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Client Based Capstone Design In Mechanical Engineering At The United States Military Academy

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Conference

1996 Annual Conference

Location

Washington, District of Columbia

Publication Date

June 23, 1996

Start Date

June 23, 1996

End Date

June 26, 1996

ISSN

2153-5965

Page Count

5

Page Numbers

1.101.1 - 1.101.5

Permanent URL

https://peer.asee.org/5914

Download Count

75

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Paper Authors

author page

Mark F. Costello

author page

Jerry W. Samples

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Abstract
NOTE: The first page of text has been automatically extracted and included below in lieu of an abstract

Session 3625

Client Based Capstone Design in Mechanical Engineering at the United States Military Academy

Jerry W. Samples, Mark F. Costello United States Military Academy

Abstract:

Over the past year the Mechanical Engineering Program at West Point developed a client based capstone design course. The clients for the capstone projects are Army Research, Development, and Engineering Centers, Army Research Laboratories, or other Department of the Army agencies with a need. Since cadet interest in military related projects is high, and finding is relative] y straight forward to secure, this is a win-win program, This paper describes the USMA Mechanical Engineering client based capstone design program as a model of University/Industry partnership. Example projects are described and related to the engineering needs of the Army. Similar experiences can be developed between universities and industries throughout the nation.

Background:

A capstone design experience was a feature of the academic program at West Point many years before ABET accreditation of the Mechanical Engineering Program. In the years before 1984, cadets were required to design and build a device to negotiate a designated obstacle course. The capstone design was loosely translated to mean, get a vehicle that worked and improve on it so that it could win. The competition was excellent because the designs were creative, the participants enthusiastic, and there was always a clear winner. However, the program could not pass the scrutiny of those preparing for the first ABET visit in 1984.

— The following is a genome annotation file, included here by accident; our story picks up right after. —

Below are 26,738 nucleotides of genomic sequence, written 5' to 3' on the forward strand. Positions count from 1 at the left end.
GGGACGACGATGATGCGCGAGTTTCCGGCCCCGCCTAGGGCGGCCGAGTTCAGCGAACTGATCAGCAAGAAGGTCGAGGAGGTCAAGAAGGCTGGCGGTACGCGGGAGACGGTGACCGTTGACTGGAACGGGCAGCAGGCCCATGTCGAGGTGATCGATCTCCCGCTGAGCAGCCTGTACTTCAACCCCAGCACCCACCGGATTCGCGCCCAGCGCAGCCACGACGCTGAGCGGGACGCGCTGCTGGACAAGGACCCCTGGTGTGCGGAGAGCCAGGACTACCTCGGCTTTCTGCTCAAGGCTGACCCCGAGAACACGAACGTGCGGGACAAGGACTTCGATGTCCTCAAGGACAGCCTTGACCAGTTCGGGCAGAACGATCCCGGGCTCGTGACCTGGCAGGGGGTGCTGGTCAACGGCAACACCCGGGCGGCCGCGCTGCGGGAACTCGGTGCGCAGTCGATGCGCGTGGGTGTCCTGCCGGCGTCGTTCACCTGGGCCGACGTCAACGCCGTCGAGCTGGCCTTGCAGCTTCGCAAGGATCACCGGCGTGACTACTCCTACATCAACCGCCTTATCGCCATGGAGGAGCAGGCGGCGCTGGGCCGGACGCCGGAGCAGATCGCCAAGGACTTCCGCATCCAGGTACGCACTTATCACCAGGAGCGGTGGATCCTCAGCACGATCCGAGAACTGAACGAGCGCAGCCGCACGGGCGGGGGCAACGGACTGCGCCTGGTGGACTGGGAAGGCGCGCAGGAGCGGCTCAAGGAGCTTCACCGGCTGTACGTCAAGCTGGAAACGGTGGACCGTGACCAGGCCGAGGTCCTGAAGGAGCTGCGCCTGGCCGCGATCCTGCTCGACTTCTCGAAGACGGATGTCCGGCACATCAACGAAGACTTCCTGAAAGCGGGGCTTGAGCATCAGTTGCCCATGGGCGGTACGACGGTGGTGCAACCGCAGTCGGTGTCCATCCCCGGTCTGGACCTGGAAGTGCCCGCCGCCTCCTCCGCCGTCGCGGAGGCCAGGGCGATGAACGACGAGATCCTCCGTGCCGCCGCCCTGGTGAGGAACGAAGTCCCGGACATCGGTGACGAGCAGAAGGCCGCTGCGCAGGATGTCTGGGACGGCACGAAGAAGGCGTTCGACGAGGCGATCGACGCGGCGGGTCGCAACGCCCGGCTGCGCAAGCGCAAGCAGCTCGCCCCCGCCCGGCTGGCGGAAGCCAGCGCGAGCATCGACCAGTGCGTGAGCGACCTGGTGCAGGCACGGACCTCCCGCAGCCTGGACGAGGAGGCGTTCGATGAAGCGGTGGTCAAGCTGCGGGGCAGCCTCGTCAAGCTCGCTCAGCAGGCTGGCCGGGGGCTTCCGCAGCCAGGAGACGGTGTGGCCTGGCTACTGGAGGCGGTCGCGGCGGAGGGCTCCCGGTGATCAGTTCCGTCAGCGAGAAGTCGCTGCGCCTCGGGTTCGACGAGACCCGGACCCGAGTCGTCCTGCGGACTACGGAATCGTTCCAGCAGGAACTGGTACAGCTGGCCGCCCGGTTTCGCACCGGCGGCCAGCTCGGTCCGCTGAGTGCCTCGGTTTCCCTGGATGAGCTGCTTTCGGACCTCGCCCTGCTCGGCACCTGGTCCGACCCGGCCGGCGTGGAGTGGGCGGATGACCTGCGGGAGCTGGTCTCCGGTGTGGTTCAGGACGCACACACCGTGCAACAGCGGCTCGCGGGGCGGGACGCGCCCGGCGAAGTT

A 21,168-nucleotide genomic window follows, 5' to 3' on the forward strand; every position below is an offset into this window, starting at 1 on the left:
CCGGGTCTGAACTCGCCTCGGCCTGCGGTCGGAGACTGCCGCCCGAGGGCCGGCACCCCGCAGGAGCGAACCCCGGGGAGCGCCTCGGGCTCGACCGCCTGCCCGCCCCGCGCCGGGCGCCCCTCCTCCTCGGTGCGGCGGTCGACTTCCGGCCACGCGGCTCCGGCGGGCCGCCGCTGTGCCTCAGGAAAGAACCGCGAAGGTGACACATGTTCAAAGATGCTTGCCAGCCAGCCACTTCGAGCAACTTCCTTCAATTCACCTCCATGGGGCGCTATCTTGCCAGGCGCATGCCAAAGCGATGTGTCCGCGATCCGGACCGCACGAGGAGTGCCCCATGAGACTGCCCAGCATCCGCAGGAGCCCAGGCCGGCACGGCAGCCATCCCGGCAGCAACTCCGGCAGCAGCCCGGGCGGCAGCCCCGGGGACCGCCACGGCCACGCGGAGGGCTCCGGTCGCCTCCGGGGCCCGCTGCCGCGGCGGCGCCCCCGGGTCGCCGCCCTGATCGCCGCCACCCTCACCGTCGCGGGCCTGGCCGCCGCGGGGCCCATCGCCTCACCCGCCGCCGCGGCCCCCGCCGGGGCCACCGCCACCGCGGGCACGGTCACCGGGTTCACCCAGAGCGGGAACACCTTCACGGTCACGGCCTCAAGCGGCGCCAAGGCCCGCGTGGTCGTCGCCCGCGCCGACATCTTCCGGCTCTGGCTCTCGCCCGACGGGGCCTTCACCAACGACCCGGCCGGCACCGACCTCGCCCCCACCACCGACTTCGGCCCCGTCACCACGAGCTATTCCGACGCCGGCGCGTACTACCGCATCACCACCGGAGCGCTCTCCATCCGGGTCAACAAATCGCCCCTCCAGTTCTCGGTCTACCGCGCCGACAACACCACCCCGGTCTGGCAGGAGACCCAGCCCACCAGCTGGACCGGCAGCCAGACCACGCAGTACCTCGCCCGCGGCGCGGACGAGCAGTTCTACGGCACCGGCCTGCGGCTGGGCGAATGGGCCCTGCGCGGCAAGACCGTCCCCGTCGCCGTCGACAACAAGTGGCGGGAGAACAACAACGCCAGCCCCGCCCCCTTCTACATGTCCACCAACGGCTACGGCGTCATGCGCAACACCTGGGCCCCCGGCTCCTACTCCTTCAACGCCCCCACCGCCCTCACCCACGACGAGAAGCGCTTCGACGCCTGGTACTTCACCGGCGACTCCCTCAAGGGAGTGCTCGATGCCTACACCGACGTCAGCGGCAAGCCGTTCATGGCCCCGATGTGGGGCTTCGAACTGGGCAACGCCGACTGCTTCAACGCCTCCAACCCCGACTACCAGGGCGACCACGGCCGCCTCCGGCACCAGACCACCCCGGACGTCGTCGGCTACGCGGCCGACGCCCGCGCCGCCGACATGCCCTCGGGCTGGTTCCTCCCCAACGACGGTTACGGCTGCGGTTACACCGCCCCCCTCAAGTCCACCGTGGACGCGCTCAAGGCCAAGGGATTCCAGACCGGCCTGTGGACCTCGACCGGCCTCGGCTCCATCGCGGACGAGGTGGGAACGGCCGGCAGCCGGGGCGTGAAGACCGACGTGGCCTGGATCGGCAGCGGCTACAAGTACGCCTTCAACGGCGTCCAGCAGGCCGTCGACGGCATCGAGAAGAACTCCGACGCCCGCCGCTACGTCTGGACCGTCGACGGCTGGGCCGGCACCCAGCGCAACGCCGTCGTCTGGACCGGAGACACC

As the Mechanical Engineering program developed to reflect ABET guidance, a capstone design course of considerable analytic dif%culty and breadth was needed. The immediate solution was to use the Army to provide design topics that stimulate the students and had the requisite rigor. A firther decision to design large milita~ systems restricted the output to “paper designs” to be reviewed by Army Program Managers. Systems considered included: tanks, advanced bridge layers, and anti-tank guns, with all specifications provided in great detail. Large groups were necessary to attack such a formidable problem; teams often or more were the norm. From the standpoint of using all the analysis tools taught in the program, these project were enormously successfid. However, from a design engineering standpoint the projects were less than optimal, since student assessment was difficult.

Aside from the obvious difficulties awarding grades to teams as large as ten, there was no real customer when large systems were designed. The requirements documents were very specific, and while there was creativity, much of the vehicle design resembled the current model in the field. The one true variable was the use of tires instead of track. With little creativity and critical thinking involved, the entire design experience was of questionable value, What we had was a rather large, weakly linked analysis exercise that looked like a design. It became apparent that a new design pedagogy needed to replace the old system and that the basis needed to be real clients with real problems.

Capstone Pedagogy:

Before we jumped into the client based market, we needed to filly understand what the capstone course should be and to ascertain what the students thought the course should do for their education. In essence we

{~z~~ 1996 ASEE Annual Conference Proceedings ‘e+,yylc.:

Costello, M. F., & Samples, J. W. (1996, June), Client Based Capstone Design In Mechanical Engineering At The United States Military Academy Paper presented at 1996 Annual Conference, Washington, District of Columbia. https://peer.asee.org/5914

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